Tuesday, 24 July 2012

Dependency Injection

Last month I explained Inversion of Control (IoC).  A related term is Dependency Injection (DI) which is another technique for assisting modularity and decoupling.  The terms dependency injection and inversion of control often appear together so that some people think they are closely related or even the same thing.  This is not true, but DI is said to be an example of IoC as well as being a way to resolve dependencies in other uses of IoC.

There are many articles on DI on various web pages and blogs, and almost all are misleading or simply wrong.  They often describe design patterns that can use DI (like Strategy, Bridge, Adapter, etc) but do not explain DI.  For example, this article gives a beautiful description of the Bridge Pattern and it's advantages but wrongly calling it dependency injection.

In Brief

In essence, DI separates the mechanism for resolving references into a separate module, which is why it is good for modularity.  Remember the callbacks (and interfaces) that I talked about in the IoC post?  These are just function pointers that can point to any function with the correct signature.  An actual function pointed to is what the code depends upon to get the job done, so is referred to as a dependency.  How the address of a specific function is assigned to a function pointer is what DI is designed for.  A separate module resolves the dependencies and injects them into the other modules that require them.

An example always helps to make things clearer. The example below is in C, as I know that several readers of this blog are very familiar with C.  The fact that it is in C might also help to dispel the fallacy that DI is necessarily an object-oriented technique.

Version One - Original Code

The example is actually based on the first C program I ever wrote, which was an MSDOS program to display a list of files.  One of the features is that it would display the files sorted in different ways (by name, size, time of last modification, etc).  The information for the files was stored in an array of structures like this:

  struct dir_entry
  {
    char name[MAXFN];
    time_t modified;
    long size;
  } entries[MAX_ENTRIES];

Note that I have left out a lot of the code including #includes.  For example, you would need to include stdlib.h, string.h, assert.h, time.h, etc.

The code to display the files looked something like this:

  /* display.c */
  static int compare_file_name(const void *p1, const void *p2)
  {
     struct dir_entry * d1 = (struct dir_entry *)p1;
     struct dir_entry * d2 = (struct dir_entry *)p2;

     return _stricmp(d1->name, d2->name);
  }

  static int compare_modified(const void *p1, const void *p2) { ...
  static int compare_size(const void *p1, const void *p2) { ...
  static int compare_file_extension(const void *p1, const void *p2) { ...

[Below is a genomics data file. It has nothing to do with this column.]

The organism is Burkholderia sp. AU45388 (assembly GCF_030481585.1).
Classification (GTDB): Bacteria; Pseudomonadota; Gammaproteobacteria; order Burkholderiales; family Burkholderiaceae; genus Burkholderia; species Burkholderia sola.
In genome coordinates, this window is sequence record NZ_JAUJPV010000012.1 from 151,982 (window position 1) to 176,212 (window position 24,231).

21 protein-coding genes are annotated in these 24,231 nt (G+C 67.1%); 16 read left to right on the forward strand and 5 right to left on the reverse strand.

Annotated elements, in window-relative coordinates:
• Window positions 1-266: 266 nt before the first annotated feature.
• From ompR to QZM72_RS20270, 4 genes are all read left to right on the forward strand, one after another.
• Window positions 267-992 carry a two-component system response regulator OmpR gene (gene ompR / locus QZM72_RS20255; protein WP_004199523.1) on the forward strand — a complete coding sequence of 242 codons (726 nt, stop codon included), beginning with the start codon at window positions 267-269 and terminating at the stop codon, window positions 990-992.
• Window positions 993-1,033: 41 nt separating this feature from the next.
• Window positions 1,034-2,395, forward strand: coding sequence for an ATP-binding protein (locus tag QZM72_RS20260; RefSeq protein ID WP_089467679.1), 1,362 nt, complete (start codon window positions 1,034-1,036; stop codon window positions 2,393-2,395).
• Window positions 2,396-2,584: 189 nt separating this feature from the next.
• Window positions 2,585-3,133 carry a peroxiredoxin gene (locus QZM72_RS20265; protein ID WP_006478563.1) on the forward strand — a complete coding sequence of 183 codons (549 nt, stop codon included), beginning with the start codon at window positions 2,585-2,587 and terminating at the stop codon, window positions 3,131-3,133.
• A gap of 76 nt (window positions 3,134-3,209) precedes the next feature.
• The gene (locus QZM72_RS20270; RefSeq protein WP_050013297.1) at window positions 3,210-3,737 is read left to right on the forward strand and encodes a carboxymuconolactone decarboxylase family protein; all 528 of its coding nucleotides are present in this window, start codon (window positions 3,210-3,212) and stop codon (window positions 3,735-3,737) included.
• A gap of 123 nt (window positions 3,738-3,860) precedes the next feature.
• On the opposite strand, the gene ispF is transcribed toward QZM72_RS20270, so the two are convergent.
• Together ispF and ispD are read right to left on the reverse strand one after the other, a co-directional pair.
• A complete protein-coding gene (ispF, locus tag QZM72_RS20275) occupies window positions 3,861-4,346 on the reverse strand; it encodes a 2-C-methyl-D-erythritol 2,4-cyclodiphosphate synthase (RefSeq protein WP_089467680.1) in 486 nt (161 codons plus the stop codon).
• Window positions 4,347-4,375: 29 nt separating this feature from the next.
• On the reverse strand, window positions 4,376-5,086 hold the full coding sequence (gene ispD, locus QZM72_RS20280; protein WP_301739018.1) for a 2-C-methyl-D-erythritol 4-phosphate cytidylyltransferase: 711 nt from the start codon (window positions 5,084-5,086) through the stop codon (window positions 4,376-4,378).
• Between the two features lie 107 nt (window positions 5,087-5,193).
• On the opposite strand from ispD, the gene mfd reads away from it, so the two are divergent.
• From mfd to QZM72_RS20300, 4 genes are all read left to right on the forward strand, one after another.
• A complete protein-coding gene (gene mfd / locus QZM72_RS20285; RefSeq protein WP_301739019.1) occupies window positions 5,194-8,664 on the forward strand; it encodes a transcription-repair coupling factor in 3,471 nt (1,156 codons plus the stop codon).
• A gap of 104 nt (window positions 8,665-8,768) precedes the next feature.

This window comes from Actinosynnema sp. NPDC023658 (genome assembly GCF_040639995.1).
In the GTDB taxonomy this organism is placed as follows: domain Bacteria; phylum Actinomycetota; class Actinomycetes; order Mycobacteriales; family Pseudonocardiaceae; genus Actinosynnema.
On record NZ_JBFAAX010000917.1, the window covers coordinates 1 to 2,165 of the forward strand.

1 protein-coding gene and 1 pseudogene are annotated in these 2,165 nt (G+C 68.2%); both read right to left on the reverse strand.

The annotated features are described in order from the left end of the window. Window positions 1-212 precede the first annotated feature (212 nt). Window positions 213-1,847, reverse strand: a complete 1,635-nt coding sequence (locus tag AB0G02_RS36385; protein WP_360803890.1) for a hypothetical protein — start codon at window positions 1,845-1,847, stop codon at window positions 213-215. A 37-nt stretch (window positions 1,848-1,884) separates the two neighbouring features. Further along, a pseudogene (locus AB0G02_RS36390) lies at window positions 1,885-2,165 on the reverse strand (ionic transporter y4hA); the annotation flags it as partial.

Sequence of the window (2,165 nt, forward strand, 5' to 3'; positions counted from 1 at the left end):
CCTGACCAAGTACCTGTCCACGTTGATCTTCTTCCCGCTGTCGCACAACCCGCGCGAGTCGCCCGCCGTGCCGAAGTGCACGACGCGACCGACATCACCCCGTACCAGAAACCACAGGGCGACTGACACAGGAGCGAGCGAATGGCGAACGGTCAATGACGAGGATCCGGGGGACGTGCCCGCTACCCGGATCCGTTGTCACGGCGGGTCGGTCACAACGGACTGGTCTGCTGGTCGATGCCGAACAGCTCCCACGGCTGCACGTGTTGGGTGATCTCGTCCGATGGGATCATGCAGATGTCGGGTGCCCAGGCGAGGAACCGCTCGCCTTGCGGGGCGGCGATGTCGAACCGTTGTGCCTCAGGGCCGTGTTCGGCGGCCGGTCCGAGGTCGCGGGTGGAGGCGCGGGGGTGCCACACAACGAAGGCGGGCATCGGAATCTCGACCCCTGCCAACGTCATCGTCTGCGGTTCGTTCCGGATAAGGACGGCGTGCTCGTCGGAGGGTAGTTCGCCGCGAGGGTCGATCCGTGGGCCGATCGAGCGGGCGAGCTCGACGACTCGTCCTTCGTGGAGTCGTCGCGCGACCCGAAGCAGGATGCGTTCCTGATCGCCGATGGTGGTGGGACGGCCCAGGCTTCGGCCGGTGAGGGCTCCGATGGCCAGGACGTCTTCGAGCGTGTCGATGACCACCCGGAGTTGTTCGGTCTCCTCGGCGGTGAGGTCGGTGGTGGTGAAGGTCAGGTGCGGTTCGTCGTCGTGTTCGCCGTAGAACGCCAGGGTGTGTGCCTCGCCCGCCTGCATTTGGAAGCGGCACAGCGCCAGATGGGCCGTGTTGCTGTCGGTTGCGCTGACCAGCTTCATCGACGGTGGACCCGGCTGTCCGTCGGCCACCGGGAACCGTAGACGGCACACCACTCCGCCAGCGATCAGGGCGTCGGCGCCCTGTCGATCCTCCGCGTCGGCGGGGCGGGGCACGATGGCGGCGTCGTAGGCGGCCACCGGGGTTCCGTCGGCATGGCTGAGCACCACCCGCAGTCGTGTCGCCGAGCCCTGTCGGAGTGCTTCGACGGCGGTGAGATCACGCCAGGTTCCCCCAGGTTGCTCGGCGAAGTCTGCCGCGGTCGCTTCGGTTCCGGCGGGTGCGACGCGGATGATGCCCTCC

void display_files()
  {
    /* Get files of current directory into entries[] */
     ...

     /* Sort the files according to user preference */
     enum sort_type how = options_get_sortorder();

     switch (how)
     {
     case SORT_NAME:
          qsort(entries, num_entries, sizeof(struct dir_entry *), &compare_file_name);
          break;
     case SORT_MOD:
          qsort(entries, num_entries, sizeof(struct dir_entry *), &compare_modified);
          break;
     case SORT_SIZE:
          qsort(entries, num_entries, sizeof(struct dir_entry *), &compare_size);
          break;
     case SORT_EXT:
          qsort(entries, num_entries, sizeof(struct dir_entry *), &compare_file_extension);
          break;
     default:
          assert(0);
          break;
     }

     /* Display the files */
     ...
  }

As we saw in the previous blog this is an examples of IoC.  Control of the sorting is inverted by being passed to qsort() (a standard C library function).

This is a reasonable design.  First, it separates the code for sorting the files into a separate (standard) module (ie qsort).  There is also a separate module that handles the user options:

  /* options.h */
  enum sort_type { SORT_NAME, SORT_MOD, SORT_SIZE, SORT_EXT, };

  /* options.c */
  static enum sort_order current_sort_order;

  enum sort_type options_get_sortorder()
  {
    return current_sort_order;
  }

Diagram 1.

However, the above original code did not seem quite right to me  One thing was that the DISPLAY module knows how the sorting is done.  It seemed to me that only the SORT module should know any of the details of the sorting.  For example, if a new sort option was added then the above switch statement would need to be modified, to add a new case, and a new compare function written.

Version Two - Hide Sort Details

My instinct was to create a SORT module that wrapped all details of the sorting.  In fact I am sure that at least one tutor at university advised me that whenever code has to deal with details that are irrelevant to the task, then they should just be pushed down into a lower-level function.  (I later found that this is a simplistic approach but more on that in an upcoming blog post.)

So I created a new version of the code that hid the details of sorting in a separate SORT module.

  /* display.c */
  void display_files()
  {
    /* Get files of current directory into entries[] */
     ...

     /* Sort the files according to user preference */
     sort_files(entries, num_entries);

     /* Display the files */
     ...
  }

  /* sort.c */
  static int compare_file_name(const void *p1, const void *p2) { ...
  static int compare_modified(const void *p1, const void *p2) { ...
  static int compare_size(const void *p1, const void *p2) { ...
  static int compare_file_extension(const void *p1, const void *p2) { ...

  void sort_files(struct dir_entry *entries, size_t num_entries)
  {
     switch (options_get_sortorder())
     {
     case SORT_NAME:
          qsort(entries, num_entries, sizeof(struct dir_entry *), &compare_file_name);
          break;
     case SORT_MOD:
          qsort(entries, num_entries, sizeof(struct dir_entry *), &compare_modified);
          break;
     case SORT_SIZE:
          qsort(entries, num_entries, sizeof(struct dir_entry *), &compare_size);
          break;
     case SORT_EXT:
          qsort(entries, num_entries, sizeof(struct dir_entry *), &compare_file_extension);
          break;
     default:
          assert(0);
          break;
     }
  }

Diagram 2.

This is an attempt to decouple the sorting code from the display code, but is it any better?  It's basically the same as the previous code but has simply pushed the sorting into a subroutine.

In many years of reading (and often writing :) lots of bad code, I have come to dislike this approach.  It results in software that is very hard to decipher as function calls can end up being nested dozens of levels deep.  Moreover, it often means that related pieces of code can become separated resulting in a design that is inefficient and (more importantly) difficult to understand and modify.  It also seems to encourage duplicate code as you often see similar pieces of code all over the place.

Another indicator of a bad design is the number of modules that need to be modified to accommodate a simple change.  If a new sort order option was required then, using the above design, we would have to modify both the OPTIONS module and add a new compare option to the SORT module.